Defining Corruption Down

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Christopher Caldwell has a cover essay in the current issue of the Weekly Standard about the economic havoc being wreaked in Europe thanks to the straitjacket that the euro has put them in. It’s an interesting read, though I don’t agree with everything he says. But I’m curious about this sentence, from a review of the piece by Kenneth Anderson:

Toward the end, the essay points out that although Greece is every bit as corrupt and profligate as the newspapers suggest, that was not the case with [] Ireland, certainly not in the sense of Greece.

This is a common attitude, but I’m not sure any of us should buy it. Granted, Greek corruption is depressingly crude, conspicuous, and grasping, sort of like being mugged in a dark alley or shaken down by a wise guy. By contrast, Irish corruption, much like its U.S. counterpart, is rather more genteel, discreet, and white collar than the Greek variety. For this reason, it’s usually treated as mere “cronyism” — regrettable, perhaps, but not truly corrupt “in the sense of Greece.”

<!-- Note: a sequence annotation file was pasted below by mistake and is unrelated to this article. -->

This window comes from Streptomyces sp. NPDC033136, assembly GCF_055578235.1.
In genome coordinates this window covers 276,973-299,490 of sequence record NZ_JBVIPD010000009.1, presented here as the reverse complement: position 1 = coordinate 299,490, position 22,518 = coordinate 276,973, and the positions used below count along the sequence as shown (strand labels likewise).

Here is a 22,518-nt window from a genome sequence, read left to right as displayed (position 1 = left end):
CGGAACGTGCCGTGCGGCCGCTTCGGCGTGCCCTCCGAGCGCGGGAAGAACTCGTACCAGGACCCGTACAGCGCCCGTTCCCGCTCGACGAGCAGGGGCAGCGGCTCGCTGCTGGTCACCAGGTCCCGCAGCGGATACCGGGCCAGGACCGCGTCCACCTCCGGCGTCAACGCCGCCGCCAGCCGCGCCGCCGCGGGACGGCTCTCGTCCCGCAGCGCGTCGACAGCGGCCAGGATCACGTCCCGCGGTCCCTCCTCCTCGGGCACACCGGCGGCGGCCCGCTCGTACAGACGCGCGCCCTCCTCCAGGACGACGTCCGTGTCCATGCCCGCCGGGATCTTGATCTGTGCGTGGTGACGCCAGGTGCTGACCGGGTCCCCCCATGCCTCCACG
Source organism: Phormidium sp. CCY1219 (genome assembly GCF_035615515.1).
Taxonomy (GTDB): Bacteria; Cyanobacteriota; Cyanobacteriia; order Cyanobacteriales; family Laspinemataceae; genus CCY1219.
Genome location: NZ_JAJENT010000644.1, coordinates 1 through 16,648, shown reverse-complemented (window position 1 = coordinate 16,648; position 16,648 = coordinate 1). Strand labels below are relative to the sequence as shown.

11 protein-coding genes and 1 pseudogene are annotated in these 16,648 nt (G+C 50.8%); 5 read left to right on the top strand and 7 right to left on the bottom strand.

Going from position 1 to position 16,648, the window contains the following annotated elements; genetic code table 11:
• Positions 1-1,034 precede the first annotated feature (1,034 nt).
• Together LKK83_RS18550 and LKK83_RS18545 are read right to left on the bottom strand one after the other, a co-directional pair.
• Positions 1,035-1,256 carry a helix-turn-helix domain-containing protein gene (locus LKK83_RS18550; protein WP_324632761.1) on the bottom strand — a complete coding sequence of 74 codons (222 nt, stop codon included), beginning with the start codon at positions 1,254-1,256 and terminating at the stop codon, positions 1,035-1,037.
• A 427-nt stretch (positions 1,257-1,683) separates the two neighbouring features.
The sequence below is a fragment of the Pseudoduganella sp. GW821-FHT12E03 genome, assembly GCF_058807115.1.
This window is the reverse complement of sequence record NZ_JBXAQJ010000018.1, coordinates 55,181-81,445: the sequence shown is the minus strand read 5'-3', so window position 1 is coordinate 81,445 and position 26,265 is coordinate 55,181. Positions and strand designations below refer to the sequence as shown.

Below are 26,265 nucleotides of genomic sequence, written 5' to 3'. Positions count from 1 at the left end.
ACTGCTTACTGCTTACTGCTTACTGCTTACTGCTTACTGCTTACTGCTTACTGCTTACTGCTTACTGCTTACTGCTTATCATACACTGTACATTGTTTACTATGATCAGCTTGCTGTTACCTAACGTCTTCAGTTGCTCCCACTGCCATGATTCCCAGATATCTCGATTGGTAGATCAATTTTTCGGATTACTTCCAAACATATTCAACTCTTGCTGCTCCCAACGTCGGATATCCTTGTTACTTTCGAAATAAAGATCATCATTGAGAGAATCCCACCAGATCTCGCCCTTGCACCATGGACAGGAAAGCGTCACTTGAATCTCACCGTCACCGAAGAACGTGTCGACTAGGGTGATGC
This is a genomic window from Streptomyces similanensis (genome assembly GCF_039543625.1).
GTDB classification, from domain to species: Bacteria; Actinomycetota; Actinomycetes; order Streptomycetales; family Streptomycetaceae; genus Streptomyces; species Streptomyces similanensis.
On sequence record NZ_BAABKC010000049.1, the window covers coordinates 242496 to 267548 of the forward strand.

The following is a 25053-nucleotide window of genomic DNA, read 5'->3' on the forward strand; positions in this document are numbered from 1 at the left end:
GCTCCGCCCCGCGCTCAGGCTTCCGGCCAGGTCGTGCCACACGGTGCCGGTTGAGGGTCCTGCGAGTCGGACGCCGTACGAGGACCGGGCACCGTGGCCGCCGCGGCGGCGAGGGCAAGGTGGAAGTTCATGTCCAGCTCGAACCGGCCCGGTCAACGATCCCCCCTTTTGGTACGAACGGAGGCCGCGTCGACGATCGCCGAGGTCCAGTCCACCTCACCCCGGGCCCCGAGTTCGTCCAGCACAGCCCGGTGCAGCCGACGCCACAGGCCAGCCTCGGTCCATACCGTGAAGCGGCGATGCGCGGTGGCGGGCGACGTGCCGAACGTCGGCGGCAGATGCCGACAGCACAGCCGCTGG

On the other hand, the U.S./Irish version is actually far more efficient at separating the yokels from their money. In any meaningful sense, then, shouldn’t it be considered more corrupt? The fact that the theft is mostly legal and barely even noticeable may make it more respectable, but it hardly makes it more honorable.

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You just sent an incredible message: that quality journalism doesn't have to answer to advertisers, billionaires, or hedge funds; that newsrooms can eke out an existence thanks primarily to the generosity of its readers. That's so powerful. Especially during what's been called a "media extinction event" when those looking to make a profit from the news pull back, the Mother Jones community steps in.

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